Impressions at Monet’s Gardens

I recently returned to Paris after a five year hiatus. One of my favorite walking cities, there were many places I wanted to revisit and re-photograph. There were also a few places that in all my previous Parisian travels I had never had a chance to see. Chartres, St. Denis, and La Défense all top that list. As well, there is Monet’s Gardens in the village of Giverny.

It has been a very wet spring in Paris and when we finally had a break from the cold and damp we caught the hour long train ride to Vernon. A couple of buses were lined up and after paying for the round-trip we board for the short, ~15 minute ride to Giverny. Even though it is far from high season, there is a long, slow moving line to get into the gardens. Finally in! The gardens are very colourful and we are clearly there at a good time to see blooming flowers in every shade and hue. The gardens are also not terribly large so occasionally people would bunch up in camera-wielding knots trying to capture for memories’ sake, the swaths of red, orange and purple, green, blue and violet. You can’t walk on the inner paths, which is nice for keeping lines-of-sight clear of people, but also makes the stroll seem even shorter than it should be. I can’t imagine what this place must like when overrun by the tour bus hoards in mid-summer.

I had no idea what I was going to do photographically and quickly realized that straight flower shots would be just that. Monet’s Gardens — cultivated as they were by the shining light of Impressionism — deserved more than just a bunch of flower photographs, or so I told myself. Thankful that I had the foresight to pack two neutral density filters for the trip — a 6 stop B+W and a 9-stop Hoya — I put those on my two new Pentax travel lenses, an 18-135mm and a 55-300mm. I had my tripod but the idea was not to capture razor sharp long exposures — the wind was blowing any way — but rather to hand hold long exposures and deliberately move the camera.  Creating (hopefully) compelling and interesting blurred images that are much less about flowers and other recognizable objects and much more about colours and movement, streaks and patterns, that became my objective. I tried different exposures (up to 30 seconds), ISOs, and most interestingly and playfully, movements. I initially started with simply zooming in or out (or both) whilst exposing. Then I added an upper body swaying motion. I tried panning back and forth and up and down and sideways. I shot from a low squat looking up at the sky, or level with the subjects, or looking down on a small field of colour.

Once home I began processing: changing hues, adding saturation, softening, sharpening, blurring a bit more, perhaps. In the end, what you see in my Impressions at Monet’s Gardens collection is a fun experiment and something different for me, usually focused, as I am, on getting the sharpest of sharp images. Enjoy, with a glass of pastis or perhaps calvados.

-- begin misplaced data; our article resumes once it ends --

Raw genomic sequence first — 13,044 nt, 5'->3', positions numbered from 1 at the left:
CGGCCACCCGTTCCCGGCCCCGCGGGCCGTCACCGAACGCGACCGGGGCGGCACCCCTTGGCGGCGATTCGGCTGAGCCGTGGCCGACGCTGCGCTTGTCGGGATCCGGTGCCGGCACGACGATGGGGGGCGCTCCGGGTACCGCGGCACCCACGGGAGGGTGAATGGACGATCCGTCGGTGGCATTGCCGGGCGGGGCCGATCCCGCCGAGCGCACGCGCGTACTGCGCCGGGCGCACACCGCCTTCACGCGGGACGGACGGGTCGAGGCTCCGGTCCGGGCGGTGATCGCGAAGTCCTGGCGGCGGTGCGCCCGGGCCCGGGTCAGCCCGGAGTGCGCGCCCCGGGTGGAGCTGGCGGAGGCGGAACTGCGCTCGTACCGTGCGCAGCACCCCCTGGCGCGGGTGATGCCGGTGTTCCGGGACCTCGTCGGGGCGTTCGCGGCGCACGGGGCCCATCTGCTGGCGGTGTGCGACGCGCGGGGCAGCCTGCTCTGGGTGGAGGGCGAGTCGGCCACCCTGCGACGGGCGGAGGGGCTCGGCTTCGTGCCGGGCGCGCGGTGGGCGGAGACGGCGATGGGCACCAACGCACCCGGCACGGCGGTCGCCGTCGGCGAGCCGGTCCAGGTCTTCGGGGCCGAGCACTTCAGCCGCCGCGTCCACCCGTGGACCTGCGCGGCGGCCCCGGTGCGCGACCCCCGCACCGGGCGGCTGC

Impressions of Monet's Gardens Impressions of Monet's Gardens Impressions of Monet's Gardens Impressions of Monet's Gardens Impressions of Monet's Gardens Impressions of Monet's Gardens Impressions of Monet's Gardens Impressions of Monet's Gardens Impressions of Monet's Gardens Impressions of Monet's Gardens Impressions of Monet's Gardens Impressions of Monet's Gardens Impressions of Monet's Gardens Impressions of Monet's Gardens Impressions of Monet's Gardens Impressions of Monet's Gardens Impressions of Monet's Gardens Impressions of Monet's Gardens Impressions of Monet's Gardens

Advertisements

3 thoughts on “Impressions at Monet’s Gardens

  1. Excellent interpretation of “Monet’s Gardens” Clay. I love em. Especially the eighth one from the bottom, my favorite. Nice to see what you can create when out of your “sharp as a tack” comfort zone. Congrats my friend.

  2. Thanks Jess and Sterling. So far that “eighth one from the bottom” is proving to be the most popular. Interesting, given that that one was the most difficult and time-consuming to create!

Leave a Reply

Fill in your details below or click an icon to log in:

WordPress.com Logo

You are commenting using your WordPress.com account. Log Out / Change )

Twitter picture

You are commenting using your Twitter account. Log Out / Change )

Facebook photo

You are commenting using your Facebook account. Log Out / Change )

Google+ photo

You are commenting using your Google+ account. Log Out / Change )

Connecting to %s